Wednesday, July 1, 2009


Are CEO's paid too much? I have done hardly any research on this topic, but it's interested me since teaching a section on it in a Business Ethics class last fall.

The main insight I gained then was the similarity between the inflated pay of CEO's and star athletes. There's been a rapid rise due to a small minority of shareholders/owners overpaying for a few CEO's/athletes, which has inflated the competitive value for similarly skilled CEO's/players. This ratcheting system doesn't seem financially justifiable for two reasons: (1) top CEO's/players today probably aren't 10 times more valuable than top CEO's/players from 50 years ago; and (2) top CEO's/players probably aren't 100 times more important to their organization than the average employee/player they work with.

Let me own my ignorance, though: I took most of this on the word of one of the two articles our class read from a bad textbook, so my confidence in this analogy has been low.

Still, I read an article recently that partly confirmed my diagnosis that the root cause of the increase in CEO pay is the ratcheting from unrepresentative "peer-group comparisons" of similarly qualified CEO's at other companies. For some reason, overpaid peers stand out more. (Unfortunately, the article reads like a press release from a lobbying organization. That automatically makes me skeptical.)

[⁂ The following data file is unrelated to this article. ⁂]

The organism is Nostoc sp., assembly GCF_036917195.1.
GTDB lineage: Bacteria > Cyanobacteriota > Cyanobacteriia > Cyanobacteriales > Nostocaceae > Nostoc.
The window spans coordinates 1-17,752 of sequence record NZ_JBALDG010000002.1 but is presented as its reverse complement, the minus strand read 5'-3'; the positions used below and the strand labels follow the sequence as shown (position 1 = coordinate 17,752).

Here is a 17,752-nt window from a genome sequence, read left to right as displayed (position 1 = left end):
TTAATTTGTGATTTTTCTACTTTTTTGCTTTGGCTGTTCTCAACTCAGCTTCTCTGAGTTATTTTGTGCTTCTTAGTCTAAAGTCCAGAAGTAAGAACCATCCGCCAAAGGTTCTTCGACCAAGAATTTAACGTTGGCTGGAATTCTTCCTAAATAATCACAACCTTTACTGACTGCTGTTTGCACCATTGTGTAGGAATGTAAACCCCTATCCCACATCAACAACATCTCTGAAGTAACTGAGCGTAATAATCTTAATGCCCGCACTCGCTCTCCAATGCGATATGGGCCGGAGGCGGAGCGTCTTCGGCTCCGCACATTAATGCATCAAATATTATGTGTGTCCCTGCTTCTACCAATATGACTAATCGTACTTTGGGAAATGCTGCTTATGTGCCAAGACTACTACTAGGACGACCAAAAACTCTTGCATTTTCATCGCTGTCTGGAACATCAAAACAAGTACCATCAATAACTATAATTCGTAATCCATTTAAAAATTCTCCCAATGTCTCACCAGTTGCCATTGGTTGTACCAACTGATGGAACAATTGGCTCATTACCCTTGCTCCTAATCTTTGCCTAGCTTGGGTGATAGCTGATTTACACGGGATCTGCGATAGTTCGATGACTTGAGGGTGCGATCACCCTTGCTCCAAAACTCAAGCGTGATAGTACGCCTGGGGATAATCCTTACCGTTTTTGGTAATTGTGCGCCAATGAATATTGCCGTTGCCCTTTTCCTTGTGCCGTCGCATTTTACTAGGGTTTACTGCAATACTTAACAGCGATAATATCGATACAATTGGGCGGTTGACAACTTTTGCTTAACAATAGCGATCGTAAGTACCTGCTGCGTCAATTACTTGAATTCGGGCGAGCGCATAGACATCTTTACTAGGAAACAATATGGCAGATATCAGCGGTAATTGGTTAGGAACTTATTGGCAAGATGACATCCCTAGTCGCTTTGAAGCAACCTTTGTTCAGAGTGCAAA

Robin Hanson, however, makes a different case for the wage inequality. He compares CEO's to actors and musicians by focusing on the high cost of trying out new CEO's, along with the prevalence of short-term deals. The few short-term winners renegotiate at much higher terms, and are free to continually renegotiate their salaries into the stratosphere. Hanson suggests agreeing to more long-term deals at the beginning to help solve this problem.

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